And the Heavens reject not:
One hope is too like despair

The desire of the moth for the star, For prudence to smother,

Of the night for the morrow, And Pity from thee more dear

The devotion to something afar Than that from another.

From the sphere of our sorrow?

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FELICIA HEMANS.

1793–1835. [Felicia DOROTHEA BROWNE was born in Liverpool, Sept. 25, 1793, and published her first poems in 1803. She married Captain Hemans, 1812, and died in Dublin, May 16, 1835. Her principal works are: Tales and Historic Scenes, 1816; The Forest Sanctuary, 1826; Lays of Many Lands, 1826; Records of Woman, 1828; Songs of the Affections, 1830; Scenes and Hymns of Life, 1834. She also published various dramas and translations.)

And the reindeer bounds through the THE VOICE OF SPRING.

pasture free, I COME, come! ye have called me

And the pine has a fringe of softer green, long,

And the moss looks bright where my I come o'er the mountains with light and

step has been. song; Ye may trace my step o'er the waken- I have sent through the wood-paths a ing earth,

gentle sigh, By the winds which tell of the violet's And called out each voice of the deepbirth,

blue sky, By the primrose stars in the shadowy From the night-bird's lay through the grass,

starry time, By the green leaves opening as I pass.

In the groves of the soft Hesperian

clime, I have breathed on the South, and the To the swan's wild note by the Iceland chestnut-flowers

lakes, By thousands have burst from the forest- When the dark fir-bough into verdure bowers :

breaks. And the ancient graves, and the fallen fanes,

From the streams and founts I have Are veiled with wreaths on Italian

loosed the chain; plains.

They are sweeping on to the silvery - But it is not for me, in my hour of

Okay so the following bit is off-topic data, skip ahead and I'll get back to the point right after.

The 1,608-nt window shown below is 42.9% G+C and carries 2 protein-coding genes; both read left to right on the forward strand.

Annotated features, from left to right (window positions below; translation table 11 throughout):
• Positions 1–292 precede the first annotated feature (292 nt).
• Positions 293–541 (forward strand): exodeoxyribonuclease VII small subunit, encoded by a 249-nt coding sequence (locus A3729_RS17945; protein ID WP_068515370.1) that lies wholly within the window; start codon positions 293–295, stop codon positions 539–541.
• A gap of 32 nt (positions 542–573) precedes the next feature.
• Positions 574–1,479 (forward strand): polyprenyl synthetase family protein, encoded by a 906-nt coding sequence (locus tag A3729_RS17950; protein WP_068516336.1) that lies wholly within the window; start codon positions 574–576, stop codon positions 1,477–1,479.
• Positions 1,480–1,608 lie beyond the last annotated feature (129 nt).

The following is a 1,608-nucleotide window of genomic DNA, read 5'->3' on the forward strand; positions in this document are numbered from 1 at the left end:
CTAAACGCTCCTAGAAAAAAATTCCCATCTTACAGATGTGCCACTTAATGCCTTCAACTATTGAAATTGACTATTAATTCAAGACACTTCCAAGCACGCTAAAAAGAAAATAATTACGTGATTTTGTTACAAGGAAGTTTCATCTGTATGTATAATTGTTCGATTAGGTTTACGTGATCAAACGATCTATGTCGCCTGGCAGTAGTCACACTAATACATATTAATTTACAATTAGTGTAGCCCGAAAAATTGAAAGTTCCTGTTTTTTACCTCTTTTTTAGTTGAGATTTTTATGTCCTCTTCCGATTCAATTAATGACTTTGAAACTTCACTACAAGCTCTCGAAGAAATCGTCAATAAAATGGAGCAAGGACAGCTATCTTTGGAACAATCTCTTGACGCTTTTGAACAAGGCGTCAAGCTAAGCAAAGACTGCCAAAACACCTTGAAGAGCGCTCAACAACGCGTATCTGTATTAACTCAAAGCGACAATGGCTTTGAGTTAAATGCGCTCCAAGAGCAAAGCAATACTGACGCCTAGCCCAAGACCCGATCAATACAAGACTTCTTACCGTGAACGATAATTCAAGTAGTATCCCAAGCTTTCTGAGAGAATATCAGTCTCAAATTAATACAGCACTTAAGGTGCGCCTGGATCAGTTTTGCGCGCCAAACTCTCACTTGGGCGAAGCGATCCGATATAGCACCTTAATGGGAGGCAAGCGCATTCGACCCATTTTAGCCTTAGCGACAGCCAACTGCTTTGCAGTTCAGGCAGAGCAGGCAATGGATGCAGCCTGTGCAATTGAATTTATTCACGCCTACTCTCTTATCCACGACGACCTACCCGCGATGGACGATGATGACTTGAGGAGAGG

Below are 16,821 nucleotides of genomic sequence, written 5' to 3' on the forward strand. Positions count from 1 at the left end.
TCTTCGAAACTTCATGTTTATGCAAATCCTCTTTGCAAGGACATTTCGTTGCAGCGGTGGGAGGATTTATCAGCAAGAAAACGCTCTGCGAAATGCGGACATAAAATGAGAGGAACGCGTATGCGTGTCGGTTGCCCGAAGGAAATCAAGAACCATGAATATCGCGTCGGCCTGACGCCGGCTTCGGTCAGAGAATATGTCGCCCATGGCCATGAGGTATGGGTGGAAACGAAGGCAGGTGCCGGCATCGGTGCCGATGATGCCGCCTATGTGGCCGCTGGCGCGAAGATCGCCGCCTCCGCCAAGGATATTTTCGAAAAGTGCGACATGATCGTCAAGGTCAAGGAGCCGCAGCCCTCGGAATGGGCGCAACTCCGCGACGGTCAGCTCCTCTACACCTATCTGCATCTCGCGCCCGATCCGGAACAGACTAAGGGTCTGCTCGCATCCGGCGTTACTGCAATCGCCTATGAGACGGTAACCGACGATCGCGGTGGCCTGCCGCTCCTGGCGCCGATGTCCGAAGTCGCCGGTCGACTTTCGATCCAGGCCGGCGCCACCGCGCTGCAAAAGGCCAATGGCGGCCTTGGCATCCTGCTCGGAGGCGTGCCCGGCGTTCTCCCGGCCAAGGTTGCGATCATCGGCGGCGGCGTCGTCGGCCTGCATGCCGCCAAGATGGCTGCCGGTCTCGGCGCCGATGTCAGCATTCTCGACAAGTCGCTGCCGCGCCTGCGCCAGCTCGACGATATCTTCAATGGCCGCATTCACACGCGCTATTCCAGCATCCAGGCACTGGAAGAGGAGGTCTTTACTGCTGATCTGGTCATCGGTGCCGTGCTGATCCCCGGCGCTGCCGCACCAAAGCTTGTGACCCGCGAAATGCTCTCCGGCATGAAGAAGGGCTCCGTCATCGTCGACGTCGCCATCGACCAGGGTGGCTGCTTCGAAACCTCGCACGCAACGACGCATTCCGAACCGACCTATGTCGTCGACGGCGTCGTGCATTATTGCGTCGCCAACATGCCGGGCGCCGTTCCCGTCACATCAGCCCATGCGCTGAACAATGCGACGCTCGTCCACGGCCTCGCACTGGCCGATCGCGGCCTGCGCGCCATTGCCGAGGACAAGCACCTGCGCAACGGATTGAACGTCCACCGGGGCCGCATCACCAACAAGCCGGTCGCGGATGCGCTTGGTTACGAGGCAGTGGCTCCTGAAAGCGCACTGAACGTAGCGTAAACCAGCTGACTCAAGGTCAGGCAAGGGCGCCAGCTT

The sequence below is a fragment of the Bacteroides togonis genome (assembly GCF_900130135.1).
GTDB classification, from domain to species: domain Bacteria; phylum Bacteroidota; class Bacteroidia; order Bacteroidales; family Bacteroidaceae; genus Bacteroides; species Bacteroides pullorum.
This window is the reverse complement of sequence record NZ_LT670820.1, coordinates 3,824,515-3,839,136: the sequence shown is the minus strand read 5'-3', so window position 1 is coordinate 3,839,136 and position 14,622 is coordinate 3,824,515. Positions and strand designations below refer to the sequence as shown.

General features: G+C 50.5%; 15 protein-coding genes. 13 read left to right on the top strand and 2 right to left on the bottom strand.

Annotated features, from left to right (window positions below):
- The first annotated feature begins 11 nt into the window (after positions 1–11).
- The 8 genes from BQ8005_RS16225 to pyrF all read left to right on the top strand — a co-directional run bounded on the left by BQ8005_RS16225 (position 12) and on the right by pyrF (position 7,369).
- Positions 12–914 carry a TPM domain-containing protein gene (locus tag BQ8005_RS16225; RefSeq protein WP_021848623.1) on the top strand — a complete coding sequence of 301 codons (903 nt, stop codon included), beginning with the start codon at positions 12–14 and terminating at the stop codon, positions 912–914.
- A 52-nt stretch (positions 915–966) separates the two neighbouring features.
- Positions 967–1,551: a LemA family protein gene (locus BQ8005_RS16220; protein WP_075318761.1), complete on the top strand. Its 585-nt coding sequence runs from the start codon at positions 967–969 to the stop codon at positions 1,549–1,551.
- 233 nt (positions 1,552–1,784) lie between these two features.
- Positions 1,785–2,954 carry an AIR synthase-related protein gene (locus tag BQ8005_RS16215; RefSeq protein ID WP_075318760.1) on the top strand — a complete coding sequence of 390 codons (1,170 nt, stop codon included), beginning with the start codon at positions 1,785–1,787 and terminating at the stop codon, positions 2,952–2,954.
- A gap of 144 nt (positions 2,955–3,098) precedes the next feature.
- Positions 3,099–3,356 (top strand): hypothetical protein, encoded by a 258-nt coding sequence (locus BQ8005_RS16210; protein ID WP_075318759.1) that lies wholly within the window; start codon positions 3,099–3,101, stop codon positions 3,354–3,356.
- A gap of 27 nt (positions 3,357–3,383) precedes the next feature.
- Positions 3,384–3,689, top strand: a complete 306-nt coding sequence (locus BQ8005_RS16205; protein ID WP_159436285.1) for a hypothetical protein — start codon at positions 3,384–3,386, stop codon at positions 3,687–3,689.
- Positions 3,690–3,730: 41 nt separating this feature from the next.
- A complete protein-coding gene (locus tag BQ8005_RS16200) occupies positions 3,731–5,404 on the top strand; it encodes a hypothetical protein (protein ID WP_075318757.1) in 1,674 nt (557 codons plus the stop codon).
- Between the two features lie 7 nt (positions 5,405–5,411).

main, bloom,

They are flashing down from the moun. To speak of the ruin or the tomb !

tain-brows,

They are flinging spray on the forestI have passed o'er the hills of the stormy boughs, North,

They are bursting fresh from their sparry And the larch has hung all his tassels

caves, forth,

And the earth resounds with the joy of The fisher is out on the sunny sea,

waves.

woods rang

I may

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Come forth, Oye children of gladness, And the sounding aisles of the dim

come! Where the violets lie may now be your To the anthem of the free.

home. Ye of the rose-cheek and dew-bright The ocean-eagle soar'd eye,

From his nest, by the white ware's And the bounding footstep, to meet me

foam, fly,

And the rocking pines of the forest With the lyre, and the wreath, and the

roar'd: joyous lay,

Such was their welcome home. Come forth to the sunshine, not stay.

There were men with hoary hair

Amidst that pilgrim band: Away from the dwellings of care-worn

Why had they come to wither there, men,

Away from their childhood's land? The waters are sparkling in wood and glen;

There was woman's fearless eye, Away from the chamber and dusky Lit by her deep love's truth; hearth,

There was manhood's brow serenely The young leaves are dancing in breezy high, mirth,

And the fiery heart of youth. Their light stems thrill to the wild-wood strains,

What sought they thus afar? And Youth is abroad in my green do

Bright jewels of the mine? mains.

The wealth of seas? che spoils of

war? –

No— 'twas a faith's pure shrine.
THE PILGRIM FATHERS.

Yes, call that holy ground,
The breaking waves dash'd high

Which first their brave feet trod! On a stern and rock-bound coast;

They have left unstain'd what there they And the woods, against a stormy sky,

found Their giant branches toss'd;

Freedom to worship God! And the heavy night hung dark,

The hills and waters o'er, When a band of exiles moor'd their THE HOMES OF ENGLAND.

bark On the wild New England shore.

The stately homes of England,

How beautiful they stand, Not as the conqueror comes,

Amidst their tall ancestral trees, They, the true-hearted, came;

O’er all the pleasant land ! Not with the roll of the stirring drums, The deer across their greensward bound And the trumpet that sings of fame; Through shade and sunny gleam,

And the swan glides past them with the Not as the flying come,

sound In silence, and in fear;

Of some rejoicing stream. They shook the depths of the desert's gloom

The merry homes of England With their hymns of lofty cheer.

Around their hearths by night,

What gladsome looks of household Amidst the storm they sang :

love Till the stars heard, and the sea; Meet in the ruddy light!